Is A Houseboat Safe In Lightning?

If you own a houseboat then you have probably been caught in a storm at least once if not many times. Often storms will blow up quickly during the summer, blow through, and be over almost as fast as they started. During a recent storm like that the question came up:

Is a houseboat safe in lightning?

Because of the erratic nature of lightning houseboats can be struck by lightning just like a house or car can be. There are some ways to reduce that risk and to keep the lightning from hurting anyone on board. Those tips will be discussed below.

The general consensus is that the odds of a boat in the United States being struck by lightning is about 1 in 1,000. That includes all sorts of boats including sail boats (which are much more likely to be struck).

If you live in an area that sees more frequent storms, then your odds may go up as well. For example lightning strikes on boats are rarely seen on the West Coast but are extremely common on the Gulf Coast.

If you have a houseboat, checking the weather before going out and not being near your boat in a storm is obviously the best option.

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Of course, that isn’t always possible as in some places if you didn’t go out when there was a chance of a storm you wouldn’t use your boat for most of the summer!

How do you prevent lightning from striking your boat?

Lightning normally follows the path of least resistance. The best way to keep your houseboat and its passengers safe in the event of a lightning storm is to plan ahead.

One of the best ways to help prevent a lightning strike on your houseboat is to buy a lightning dissipator. A lightning dissipator is designed to mount to the top of the mast and in case of lightning it will pull the lightning to it rather than damaging your expensive equipment on board.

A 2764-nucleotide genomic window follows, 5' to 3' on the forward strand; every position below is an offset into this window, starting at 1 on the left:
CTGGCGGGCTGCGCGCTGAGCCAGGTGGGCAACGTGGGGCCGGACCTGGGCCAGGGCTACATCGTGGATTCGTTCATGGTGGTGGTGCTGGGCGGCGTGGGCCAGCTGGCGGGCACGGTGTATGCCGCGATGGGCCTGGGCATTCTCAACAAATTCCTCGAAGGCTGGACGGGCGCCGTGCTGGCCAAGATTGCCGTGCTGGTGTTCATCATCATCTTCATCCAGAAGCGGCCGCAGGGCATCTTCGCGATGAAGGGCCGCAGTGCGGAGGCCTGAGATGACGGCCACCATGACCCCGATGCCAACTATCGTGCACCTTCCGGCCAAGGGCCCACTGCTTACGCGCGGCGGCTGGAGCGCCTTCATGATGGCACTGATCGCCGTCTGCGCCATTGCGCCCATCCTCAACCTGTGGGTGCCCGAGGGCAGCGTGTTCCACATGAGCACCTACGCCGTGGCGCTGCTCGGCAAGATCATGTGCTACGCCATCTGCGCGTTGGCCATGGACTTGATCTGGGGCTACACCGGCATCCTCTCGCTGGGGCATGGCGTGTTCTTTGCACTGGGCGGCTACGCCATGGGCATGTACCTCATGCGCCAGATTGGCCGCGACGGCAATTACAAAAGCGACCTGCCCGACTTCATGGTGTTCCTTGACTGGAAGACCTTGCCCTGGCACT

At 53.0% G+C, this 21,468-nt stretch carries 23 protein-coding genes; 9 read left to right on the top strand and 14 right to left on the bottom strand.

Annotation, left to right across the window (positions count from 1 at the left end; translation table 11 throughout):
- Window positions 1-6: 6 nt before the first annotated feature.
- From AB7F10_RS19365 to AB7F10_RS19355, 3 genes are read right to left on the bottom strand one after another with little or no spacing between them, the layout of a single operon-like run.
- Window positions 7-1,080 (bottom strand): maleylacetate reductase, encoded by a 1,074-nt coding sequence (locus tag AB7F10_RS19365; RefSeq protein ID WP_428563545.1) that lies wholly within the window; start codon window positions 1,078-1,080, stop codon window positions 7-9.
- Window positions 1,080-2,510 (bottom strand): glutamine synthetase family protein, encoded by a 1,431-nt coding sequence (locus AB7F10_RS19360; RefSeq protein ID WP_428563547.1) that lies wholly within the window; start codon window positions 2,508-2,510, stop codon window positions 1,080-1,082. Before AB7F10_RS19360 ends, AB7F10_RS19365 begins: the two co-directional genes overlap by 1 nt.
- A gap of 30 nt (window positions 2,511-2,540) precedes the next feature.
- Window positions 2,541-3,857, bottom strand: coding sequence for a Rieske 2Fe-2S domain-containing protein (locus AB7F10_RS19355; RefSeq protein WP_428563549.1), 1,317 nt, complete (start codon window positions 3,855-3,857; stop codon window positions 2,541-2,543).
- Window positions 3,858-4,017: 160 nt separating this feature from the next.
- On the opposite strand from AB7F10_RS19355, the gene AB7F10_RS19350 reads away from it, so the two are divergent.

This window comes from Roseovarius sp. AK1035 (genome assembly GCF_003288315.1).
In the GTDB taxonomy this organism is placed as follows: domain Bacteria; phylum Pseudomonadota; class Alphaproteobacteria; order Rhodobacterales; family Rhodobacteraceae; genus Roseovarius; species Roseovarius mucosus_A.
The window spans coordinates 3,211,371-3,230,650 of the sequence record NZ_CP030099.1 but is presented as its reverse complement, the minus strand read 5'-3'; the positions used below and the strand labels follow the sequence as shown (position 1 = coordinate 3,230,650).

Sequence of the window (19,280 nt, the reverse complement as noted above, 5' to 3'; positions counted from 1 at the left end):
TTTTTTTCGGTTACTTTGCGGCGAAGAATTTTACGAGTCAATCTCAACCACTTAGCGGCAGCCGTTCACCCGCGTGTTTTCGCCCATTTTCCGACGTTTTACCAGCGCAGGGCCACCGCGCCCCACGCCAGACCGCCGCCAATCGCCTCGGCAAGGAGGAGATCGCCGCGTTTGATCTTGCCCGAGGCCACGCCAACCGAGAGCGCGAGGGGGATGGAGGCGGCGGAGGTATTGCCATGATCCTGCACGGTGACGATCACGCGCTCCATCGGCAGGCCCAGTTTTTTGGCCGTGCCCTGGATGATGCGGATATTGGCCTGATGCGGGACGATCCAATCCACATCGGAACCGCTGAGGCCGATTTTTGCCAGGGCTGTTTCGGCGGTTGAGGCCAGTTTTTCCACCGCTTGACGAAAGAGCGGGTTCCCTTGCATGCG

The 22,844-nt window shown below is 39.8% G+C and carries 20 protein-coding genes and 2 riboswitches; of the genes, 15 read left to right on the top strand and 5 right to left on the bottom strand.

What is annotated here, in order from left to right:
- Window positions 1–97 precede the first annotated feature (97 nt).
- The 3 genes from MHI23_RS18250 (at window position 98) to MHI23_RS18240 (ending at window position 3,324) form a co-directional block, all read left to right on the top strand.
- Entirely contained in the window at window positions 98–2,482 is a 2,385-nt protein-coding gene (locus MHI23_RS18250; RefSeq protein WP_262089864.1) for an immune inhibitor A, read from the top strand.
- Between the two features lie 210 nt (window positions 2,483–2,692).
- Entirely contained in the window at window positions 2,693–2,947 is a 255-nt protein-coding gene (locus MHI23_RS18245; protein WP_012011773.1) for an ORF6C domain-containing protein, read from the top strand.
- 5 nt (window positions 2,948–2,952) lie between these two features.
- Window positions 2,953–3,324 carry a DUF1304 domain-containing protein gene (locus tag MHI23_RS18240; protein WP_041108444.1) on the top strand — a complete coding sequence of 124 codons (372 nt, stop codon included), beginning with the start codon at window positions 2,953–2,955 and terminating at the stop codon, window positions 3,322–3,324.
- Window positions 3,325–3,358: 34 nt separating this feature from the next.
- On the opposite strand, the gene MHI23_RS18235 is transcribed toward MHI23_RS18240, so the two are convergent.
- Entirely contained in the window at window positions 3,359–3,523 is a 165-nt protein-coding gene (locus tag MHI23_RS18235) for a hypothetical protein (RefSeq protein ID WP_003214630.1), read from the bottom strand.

Lightning dissipators are also designed to reduce the buildup of static ground charge to help deter lightning from striking in the first place.

Unfortunately, lightning dissipators don’t always work, so what else could you do to prevent your boat from being struck?

Installing a lightning rod at the top of the mast and then running a cable down to the deck is another good option. You will then want the cable to be run out to the ground charges to help send the electricity to the water.

If your houseboat doesn’t have a mast you can also install a lightning rod to the tallest point of your boat to attempt to direct any lightning strikes away from your electronics and passengers.

Besides taking those preventative measures for your boat, there are also some houseboat lightning safety tips that you can apply to each person on board.

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Houseboat lightning safety tips

  1. Stay inside
  2. Stay away from electronics
  3. Don’t touch any metal
  4. Remove lightning attractors

Staying inside

Staying inside is always a good choice as not only will it shield you from the wind and waves but it will also keep you from becoming a human lightning rod

Stay away from electronics

Often electronics on boats are the items that the lightning will travel through to reach the water. If you are touching an electronic when lightning strikes, the lightning could pass through you on its way to the water.

Don’t touch any metal

The same general principles applies to anything metal. Metal is a good conductor of electricity so if a door frame or post is made of metal, avoid touching it during a storm.

Remove lightning attractors

Put away anything that you have on board that could attract lightning. People will often have umbrellas, fishing poles, and other things on board.

Stowing those items before the storm arrives is a good preventative measure to help keep your boat from being struck in the first place.

Again, all you can do is work to prevent it. If possible unplug anything electronic to prevent it from being damaged in the event of a lightning strike.

Also make sure everyone is wearing the proper life jackets as a storm can be unpredictable and it is always better to be prepared.

Ideally you will want to get off the water entirely in the event of a storm but if that proves to be impossible then these methods will help keep you and your other riders safe. 

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Matthew Robbs

I love the outdoors and especially spending time with my family. Whether on a boat or at the beach, my happy place is near the water.

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